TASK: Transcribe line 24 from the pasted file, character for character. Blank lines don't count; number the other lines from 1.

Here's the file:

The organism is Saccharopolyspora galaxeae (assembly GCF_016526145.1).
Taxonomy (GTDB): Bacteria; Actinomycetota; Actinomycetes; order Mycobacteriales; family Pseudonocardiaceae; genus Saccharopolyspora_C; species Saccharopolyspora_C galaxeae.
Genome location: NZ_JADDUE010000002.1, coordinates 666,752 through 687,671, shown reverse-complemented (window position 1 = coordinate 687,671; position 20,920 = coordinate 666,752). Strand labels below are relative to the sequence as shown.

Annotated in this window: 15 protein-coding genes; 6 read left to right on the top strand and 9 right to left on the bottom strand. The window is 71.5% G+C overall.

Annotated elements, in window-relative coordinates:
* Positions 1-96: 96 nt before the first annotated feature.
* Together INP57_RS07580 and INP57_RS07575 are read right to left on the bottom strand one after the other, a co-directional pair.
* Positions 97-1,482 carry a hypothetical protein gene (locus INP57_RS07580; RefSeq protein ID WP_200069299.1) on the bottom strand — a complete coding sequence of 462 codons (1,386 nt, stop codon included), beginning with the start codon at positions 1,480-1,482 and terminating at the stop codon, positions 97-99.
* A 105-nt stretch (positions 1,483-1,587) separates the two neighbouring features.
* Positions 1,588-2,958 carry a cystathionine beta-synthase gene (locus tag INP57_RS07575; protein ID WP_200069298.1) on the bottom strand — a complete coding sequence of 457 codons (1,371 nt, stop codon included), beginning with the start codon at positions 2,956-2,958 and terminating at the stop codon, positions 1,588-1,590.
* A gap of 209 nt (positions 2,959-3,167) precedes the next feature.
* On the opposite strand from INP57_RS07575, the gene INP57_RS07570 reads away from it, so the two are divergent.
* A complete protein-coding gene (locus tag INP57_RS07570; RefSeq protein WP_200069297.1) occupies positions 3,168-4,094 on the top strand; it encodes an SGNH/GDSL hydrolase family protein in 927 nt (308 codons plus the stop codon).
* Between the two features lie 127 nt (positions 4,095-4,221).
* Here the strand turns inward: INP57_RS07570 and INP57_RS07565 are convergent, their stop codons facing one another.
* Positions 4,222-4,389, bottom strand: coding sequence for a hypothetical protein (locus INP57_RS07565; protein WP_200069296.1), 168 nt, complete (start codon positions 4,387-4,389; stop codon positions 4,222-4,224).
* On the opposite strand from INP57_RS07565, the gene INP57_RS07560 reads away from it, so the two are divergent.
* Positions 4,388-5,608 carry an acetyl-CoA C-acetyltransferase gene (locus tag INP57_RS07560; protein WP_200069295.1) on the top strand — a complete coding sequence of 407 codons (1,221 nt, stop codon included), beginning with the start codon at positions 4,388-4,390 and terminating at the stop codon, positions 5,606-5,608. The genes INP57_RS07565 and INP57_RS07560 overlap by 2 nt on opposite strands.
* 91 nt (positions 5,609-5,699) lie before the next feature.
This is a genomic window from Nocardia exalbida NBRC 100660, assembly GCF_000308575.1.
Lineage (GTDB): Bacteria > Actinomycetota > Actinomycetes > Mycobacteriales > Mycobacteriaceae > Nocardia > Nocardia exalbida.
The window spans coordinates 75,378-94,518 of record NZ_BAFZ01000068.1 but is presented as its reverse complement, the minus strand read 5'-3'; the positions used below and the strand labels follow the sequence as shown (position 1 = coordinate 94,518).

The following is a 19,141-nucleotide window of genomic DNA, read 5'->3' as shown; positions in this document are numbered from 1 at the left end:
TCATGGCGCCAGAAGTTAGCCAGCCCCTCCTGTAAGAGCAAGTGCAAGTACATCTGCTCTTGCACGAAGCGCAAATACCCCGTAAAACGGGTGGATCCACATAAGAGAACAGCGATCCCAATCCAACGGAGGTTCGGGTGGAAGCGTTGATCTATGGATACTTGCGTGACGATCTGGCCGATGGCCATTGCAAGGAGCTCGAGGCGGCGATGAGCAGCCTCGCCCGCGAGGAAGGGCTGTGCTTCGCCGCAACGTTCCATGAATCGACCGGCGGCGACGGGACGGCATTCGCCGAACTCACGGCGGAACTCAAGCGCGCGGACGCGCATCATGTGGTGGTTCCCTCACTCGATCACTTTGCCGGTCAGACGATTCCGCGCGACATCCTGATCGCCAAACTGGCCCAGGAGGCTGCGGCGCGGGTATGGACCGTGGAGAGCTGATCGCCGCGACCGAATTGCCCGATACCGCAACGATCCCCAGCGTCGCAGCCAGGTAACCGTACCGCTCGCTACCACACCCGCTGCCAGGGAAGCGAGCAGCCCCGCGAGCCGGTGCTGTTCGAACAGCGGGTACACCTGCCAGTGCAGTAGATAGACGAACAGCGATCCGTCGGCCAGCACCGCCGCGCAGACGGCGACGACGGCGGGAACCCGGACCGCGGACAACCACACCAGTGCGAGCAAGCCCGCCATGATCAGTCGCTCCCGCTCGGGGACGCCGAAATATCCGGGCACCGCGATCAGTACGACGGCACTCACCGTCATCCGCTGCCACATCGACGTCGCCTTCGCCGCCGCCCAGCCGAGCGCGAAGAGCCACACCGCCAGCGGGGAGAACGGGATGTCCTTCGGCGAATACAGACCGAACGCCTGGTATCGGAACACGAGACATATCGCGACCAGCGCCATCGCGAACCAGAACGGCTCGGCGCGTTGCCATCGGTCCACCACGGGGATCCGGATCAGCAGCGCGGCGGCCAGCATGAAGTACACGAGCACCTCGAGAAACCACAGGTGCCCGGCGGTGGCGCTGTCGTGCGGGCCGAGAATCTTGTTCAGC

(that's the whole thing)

TCATGGCGCCAGAAGTTAGCCAGCCCCTCCTGTAAGAGCAAGTGCAAGTACATCTGCTCTTGCACGAAGCGCAAATACCCCGTAAAACGGGTGGATCCACATAAGAGAACAGCGATCCCAATCCAACGGAGGTTCGGGTGGAAGCGTTGATCTATGGATACTTGCGTGACGATCTGGCCGATGGCCATTGCAAGGAGCTCGAGGCGGCGATGAGCAGCCTCGCCCGCGAGGAAGGGCTGTGCTTCGCCGCAACGTTCCATGAATCGACCGGCGGCGACGGGACGGCATTCGCCGAACTCACGGCGGAACTCAAGCGCGCGGACGCGCATCATGTGGTGGTTCCCTCACTCGATCACTTTGCCGGTCAGACGATTCCGCGCGACATCCTGATCGCCAAACTGGCCCAGGAGGCTGCGGCGCGGGTATGGACCGTGGAGAGCTGATCGCCGCGACCGAATTGCCCGATACCGCAACGATCCCCAGCGTCGCAGCCAGGTAACCGTACCGCTCGCTACCACACCCGCTGCCAGGGAAGCGAGCAGCCCCGCGAGCCGGTGCTGTTCGAACAGCGGGTACACCTGCCAGTGCAGTAGATAGACGAACAGCGATCCGTCGGCCAGCACCGCCGCGCAGACGGCGACGACGGCGGGAACCCGGACCGCGGACAACCACACCAGTGCGAGCAAGCCCGCCATGATCAGTCGCTCCCGCTCGGGGACGCCGAAATATCCGGGCACCGCGATCAGTACGACGGCACTCACCGTCATCCGCTGCCACATCGACGTCGCCTTCGCCGCCGCCCAGCCGAGCGCGAAGAGCCACACCGCCAGCGGGGAGAACGGGATGTCCTTCGGCGAATACAGACCGAACGCCTGGTATCGGAACACGAGACATATCGCGACCAGCGCCATCGCGAACCAGAACGGCTCGGCGCGTTGCCATCGGTCCACCACGGGGATCCGGATCAGCAGCGCGGCGGCCAGCATGAAGTACACGAGCACCTCGAGAAACCACAGGTGCCCGGCGGTGGCGCTGTCGTGCGGGCCGAGAATCTTGTTCAGC